The presence of women in political leadership is associated with better service provision and reduced corruption. Women political leaders are more likely to address gender-based violence and reproductive health that are typically sidelined by their male counterparts. States where women hold more political power are less likely to go to war or commit human rights abuses. Participation of women in the peace process is highly critical. Women peacebuilders focus more on reconciliation, education, economic development, grassroots voices, and transitional justice, which are all critical elements of a sustained peace. We have witnessed how the “peace talk” with the Taliban ended up when the women were cut out of the Afghan peace process.  

There’s a huge gender gap in leadership positions in the financial sector, even though there is ample evidence that shows that women’s leadership in finance results in more financial resilience and greater banking stability. 

The humanitarian aid has historically remained gender blind. This pandemic was a reminder to the world of how significant women’s leadership is in humanitarian contexts. Women’s needs and rights are frequently overlooked, ignored, and deprioritized during a health crisis. When humanitarian aid policies lack a gender lens, women are left at increased risk of gender-based violence and other risks, including child marriage and dropping out of school. 

Last but not the least, I would like to touch on the role of women leadership in tackling climate change. The negative impacts of climate change disproportionately affect women and girls. More girls and women are exposed to GBV, girls are less likely than boys to continue their education, and women who work in the informal sector become more vulnerable to economic and environmental shocks of a climate crisis. It’s, therefore, highly critical for women to be in the design and implementation of climate response actions. A 2019 study found that parliaments with more women pass more stringent climate policies. 

What advice would you have for your 13-year-old self?

Dream all you want. Stand up for yourself. Don’t be afraid of expressing your opinion. Love your body. Remember, you will always be beautiful to those who love you for who you are. Don’t care about what others think of you. You don’t have to please everyone; not everyone is going to like you. Read more, and don’t be afraid to question things. Yes, society is going to be harder on you for being a girl, but believe in yourself, and remember you will have everything that you have ever dreamed of. And guess what? Your older self is proud of you and has fulfilled your dreams.😉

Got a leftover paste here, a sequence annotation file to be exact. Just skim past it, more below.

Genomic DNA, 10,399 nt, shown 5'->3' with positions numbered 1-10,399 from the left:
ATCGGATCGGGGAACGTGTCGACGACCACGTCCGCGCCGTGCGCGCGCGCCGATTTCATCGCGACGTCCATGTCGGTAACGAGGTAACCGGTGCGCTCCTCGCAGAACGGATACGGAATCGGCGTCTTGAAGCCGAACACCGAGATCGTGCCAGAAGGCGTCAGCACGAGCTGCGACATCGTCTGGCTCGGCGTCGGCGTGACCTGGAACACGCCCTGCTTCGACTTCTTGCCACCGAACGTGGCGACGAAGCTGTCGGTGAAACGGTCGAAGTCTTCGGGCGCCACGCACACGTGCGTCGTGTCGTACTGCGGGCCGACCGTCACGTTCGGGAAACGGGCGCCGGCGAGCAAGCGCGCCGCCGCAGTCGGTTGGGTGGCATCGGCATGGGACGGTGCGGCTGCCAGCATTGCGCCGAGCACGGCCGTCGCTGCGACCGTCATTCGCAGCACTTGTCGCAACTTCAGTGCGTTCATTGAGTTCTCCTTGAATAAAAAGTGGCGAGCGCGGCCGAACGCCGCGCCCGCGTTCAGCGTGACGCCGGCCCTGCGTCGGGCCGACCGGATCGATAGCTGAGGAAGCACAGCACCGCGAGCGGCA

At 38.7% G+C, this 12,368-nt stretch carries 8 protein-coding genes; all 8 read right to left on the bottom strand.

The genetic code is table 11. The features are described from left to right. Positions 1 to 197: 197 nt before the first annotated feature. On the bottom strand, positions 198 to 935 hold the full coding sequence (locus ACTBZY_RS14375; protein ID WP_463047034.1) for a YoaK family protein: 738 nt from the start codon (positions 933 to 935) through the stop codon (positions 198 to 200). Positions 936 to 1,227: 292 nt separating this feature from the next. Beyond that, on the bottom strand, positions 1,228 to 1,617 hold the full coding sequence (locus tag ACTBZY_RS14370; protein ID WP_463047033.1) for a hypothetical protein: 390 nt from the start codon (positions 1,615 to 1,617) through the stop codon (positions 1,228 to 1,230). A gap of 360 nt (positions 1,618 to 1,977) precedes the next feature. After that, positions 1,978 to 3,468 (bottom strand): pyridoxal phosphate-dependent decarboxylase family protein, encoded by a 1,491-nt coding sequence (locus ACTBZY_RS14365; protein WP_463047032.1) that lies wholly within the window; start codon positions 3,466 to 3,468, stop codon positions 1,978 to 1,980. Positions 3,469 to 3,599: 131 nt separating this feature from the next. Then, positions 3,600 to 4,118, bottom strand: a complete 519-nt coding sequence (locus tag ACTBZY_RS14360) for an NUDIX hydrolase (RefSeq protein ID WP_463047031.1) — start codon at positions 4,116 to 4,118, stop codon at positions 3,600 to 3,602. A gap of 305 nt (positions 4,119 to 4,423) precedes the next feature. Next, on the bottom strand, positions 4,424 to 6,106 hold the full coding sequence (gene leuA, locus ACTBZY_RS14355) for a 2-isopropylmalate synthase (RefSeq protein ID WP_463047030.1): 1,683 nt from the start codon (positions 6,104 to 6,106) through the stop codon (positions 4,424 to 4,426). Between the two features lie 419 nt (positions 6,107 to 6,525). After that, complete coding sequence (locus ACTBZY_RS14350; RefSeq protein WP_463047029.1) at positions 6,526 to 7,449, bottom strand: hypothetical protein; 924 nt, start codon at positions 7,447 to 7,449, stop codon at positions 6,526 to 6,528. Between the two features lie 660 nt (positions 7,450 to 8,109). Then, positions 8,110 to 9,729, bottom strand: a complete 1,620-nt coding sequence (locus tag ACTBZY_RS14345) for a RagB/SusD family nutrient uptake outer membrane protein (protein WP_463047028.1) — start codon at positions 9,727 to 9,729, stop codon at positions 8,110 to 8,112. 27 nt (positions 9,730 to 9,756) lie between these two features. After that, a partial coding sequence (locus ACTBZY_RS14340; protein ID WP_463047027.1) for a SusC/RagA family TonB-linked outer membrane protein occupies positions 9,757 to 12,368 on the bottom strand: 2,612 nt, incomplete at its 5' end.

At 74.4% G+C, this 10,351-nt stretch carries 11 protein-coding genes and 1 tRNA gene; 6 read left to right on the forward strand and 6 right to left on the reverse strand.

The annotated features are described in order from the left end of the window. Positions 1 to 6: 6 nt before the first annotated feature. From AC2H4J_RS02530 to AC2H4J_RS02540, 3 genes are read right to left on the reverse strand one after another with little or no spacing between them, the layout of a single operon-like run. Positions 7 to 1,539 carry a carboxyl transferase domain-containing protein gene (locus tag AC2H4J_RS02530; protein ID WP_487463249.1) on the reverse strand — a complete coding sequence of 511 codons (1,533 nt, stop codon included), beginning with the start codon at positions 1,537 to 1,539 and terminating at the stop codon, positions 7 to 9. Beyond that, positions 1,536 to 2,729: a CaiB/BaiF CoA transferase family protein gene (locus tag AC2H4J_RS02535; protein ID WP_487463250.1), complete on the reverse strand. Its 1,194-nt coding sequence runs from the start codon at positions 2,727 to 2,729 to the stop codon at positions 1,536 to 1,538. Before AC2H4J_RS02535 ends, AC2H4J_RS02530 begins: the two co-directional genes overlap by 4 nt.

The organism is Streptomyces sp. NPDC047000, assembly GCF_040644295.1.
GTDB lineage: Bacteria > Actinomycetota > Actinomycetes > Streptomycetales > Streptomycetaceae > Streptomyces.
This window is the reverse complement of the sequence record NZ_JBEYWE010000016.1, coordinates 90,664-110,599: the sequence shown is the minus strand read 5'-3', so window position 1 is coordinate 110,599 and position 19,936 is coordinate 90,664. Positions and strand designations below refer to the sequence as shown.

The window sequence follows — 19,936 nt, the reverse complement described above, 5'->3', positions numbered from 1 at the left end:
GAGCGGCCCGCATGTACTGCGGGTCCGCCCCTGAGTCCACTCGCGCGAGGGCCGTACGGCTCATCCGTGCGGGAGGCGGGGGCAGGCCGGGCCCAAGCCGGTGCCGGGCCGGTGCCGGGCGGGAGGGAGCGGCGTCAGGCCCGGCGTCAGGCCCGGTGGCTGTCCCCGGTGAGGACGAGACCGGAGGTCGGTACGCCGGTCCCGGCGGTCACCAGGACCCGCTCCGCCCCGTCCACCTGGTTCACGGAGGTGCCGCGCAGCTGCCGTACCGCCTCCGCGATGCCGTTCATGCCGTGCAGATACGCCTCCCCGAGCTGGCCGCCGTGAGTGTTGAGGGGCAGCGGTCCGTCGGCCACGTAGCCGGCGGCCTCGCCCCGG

What person, campaign, or organization would you like to spotlight?

Over the past few years of working with a non-profit, I have learned a lot about the international development sector. I have learned to question the traditional approach to development. International development is failing to effect real, sustainable, systemic change across the Global South (Afghanistan being a prime example). This failure is rooted in donors’ relationships with local communities. The donors from the Global North come to our countries with deep pockets and with the mindset that they’ve the experts’ solutions to our problems. They dismiss our context, our local priorities. They dictate to us what to do with their “one-size-fits-all” strategies. 

 One of the campaigns that I passionately follow is #ShiftThePower. It was initiated by the Global Fund for Community Foundations with the objective to bring individuals together and have a conversation about how to move away from top-heavy and top-down systems of international development and philanthropy towards a flatter and more equitable paradigm of people-based development. For too long, the role of community foundations, grassroots grantmakers, women’s funds, environmental funds, and other kinds of community development foundations had been sidelined by mainstream philanthropy and development, and #ShiftThePower movements wants to change that.